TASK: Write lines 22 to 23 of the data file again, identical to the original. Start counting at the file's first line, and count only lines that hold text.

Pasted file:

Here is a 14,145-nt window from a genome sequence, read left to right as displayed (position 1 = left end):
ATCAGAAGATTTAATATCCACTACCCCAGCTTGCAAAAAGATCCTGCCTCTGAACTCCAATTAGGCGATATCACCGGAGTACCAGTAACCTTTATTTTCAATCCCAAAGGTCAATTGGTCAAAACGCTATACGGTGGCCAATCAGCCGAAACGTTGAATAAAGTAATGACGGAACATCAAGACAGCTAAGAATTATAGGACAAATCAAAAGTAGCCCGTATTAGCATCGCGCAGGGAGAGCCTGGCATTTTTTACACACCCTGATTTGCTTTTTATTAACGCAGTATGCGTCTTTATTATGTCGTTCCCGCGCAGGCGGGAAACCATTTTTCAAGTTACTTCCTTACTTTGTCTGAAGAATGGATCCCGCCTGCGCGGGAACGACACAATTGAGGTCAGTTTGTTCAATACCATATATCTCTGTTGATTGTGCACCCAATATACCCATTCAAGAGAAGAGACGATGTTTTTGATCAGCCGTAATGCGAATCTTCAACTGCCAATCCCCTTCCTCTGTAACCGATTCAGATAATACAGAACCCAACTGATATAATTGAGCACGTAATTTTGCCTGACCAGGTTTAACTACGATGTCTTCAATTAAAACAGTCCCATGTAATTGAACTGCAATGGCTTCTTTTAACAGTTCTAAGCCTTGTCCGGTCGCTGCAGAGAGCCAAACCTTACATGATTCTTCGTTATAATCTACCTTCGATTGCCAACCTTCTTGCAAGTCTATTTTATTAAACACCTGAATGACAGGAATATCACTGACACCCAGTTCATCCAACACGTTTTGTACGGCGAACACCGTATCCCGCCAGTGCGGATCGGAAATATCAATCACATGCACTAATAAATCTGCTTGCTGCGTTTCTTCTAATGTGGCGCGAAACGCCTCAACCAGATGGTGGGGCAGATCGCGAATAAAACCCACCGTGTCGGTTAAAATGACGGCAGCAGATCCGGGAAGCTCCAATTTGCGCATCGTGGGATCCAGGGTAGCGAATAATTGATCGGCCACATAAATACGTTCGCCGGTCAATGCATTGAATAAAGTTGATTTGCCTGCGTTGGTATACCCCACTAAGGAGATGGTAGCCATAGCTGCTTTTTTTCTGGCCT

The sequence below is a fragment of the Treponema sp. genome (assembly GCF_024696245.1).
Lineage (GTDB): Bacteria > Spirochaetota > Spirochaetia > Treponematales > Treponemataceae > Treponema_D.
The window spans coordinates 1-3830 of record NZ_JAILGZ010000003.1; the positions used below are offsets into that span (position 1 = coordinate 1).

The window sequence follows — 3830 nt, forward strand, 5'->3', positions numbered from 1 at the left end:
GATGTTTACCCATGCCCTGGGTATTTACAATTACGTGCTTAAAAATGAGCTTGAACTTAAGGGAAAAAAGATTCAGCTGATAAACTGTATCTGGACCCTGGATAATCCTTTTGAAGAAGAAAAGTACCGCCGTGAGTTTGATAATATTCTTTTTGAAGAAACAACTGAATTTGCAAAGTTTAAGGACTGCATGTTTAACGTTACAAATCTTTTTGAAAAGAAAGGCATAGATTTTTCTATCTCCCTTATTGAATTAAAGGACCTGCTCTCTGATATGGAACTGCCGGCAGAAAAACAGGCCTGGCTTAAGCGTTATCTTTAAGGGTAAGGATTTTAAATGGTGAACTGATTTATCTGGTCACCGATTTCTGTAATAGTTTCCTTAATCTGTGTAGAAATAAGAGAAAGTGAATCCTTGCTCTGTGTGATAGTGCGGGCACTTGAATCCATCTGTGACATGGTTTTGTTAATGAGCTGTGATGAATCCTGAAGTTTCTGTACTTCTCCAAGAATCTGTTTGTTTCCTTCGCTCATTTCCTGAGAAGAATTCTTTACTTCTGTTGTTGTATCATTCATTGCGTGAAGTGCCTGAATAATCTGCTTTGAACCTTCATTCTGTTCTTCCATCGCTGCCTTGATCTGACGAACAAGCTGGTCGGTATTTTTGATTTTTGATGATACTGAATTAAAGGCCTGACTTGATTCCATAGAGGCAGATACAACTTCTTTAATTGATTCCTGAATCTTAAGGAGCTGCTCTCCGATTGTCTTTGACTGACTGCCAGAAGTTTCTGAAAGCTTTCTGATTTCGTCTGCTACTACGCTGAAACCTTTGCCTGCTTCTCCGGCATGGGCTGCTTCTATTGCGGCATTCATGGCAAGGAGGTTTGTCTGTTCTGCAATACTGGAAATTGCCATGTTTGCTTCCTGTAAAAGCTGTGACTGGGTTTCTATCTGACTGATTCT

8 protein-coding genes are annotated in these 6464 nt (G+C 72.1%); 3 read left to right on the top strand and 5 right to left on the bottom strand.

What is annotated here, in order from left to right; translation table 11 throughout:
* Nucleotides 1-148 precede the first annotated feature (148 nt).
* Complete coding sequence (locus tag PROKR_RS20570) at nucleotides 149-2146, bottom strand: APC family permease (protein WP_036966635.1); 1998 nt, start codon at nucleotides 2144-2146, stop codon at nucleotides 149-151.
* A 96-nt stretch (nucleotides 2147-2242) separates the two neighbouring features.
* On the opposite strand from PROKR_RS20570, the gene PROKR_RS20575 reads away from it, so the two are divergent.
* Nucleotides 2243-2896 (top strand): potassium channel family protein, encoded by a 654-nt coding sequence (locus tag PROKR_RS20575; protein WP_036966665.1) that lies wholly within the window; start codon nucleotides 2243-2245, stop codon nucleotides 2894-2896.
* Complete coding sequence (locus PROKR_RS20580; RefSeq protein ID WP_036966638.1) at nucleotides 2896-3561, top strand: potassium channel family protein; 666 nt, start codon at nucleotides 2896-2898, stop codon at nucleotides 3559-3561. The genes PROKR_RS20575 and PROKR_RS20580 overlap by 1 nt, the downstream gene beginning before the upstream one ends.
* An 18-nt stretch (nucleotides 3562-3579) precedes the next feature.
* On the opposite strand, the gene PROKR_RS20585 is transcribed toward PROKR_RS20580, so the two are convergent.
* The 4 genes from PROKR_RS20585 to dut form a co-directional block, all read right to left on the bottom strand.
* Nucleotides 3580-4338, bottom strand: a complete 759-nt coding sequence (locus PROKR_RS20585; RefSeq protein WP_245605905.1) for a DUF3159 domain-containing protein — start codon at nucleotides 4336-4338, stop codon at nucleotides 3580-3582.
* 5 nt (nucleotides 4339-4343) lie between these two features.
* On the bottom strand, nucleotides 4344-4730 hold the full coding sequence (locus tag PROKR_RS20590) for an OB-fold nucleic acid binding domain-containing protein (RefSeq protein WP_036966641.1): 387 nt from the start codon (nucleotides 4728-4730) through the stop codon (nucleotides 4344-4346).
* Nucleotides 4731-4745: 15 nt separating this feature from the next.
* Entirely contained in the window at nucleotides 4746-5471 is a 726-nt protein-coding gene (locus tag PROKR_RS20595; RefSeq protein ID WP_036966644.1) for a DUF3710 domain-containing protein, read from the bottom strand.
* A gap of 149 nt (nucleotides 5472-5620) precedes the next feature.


* Nucleotides 4731-4745: 15 nt separating this feature from the next.
* Entirely contained in the window at nucleotides 4746-5471 is a 726-nt protein-coding gene (locus tag PROKR_RS20595; RefSeq protein ID WP_036966644.1) for a DUF3710 domain-containing protein, read from the bottom strand.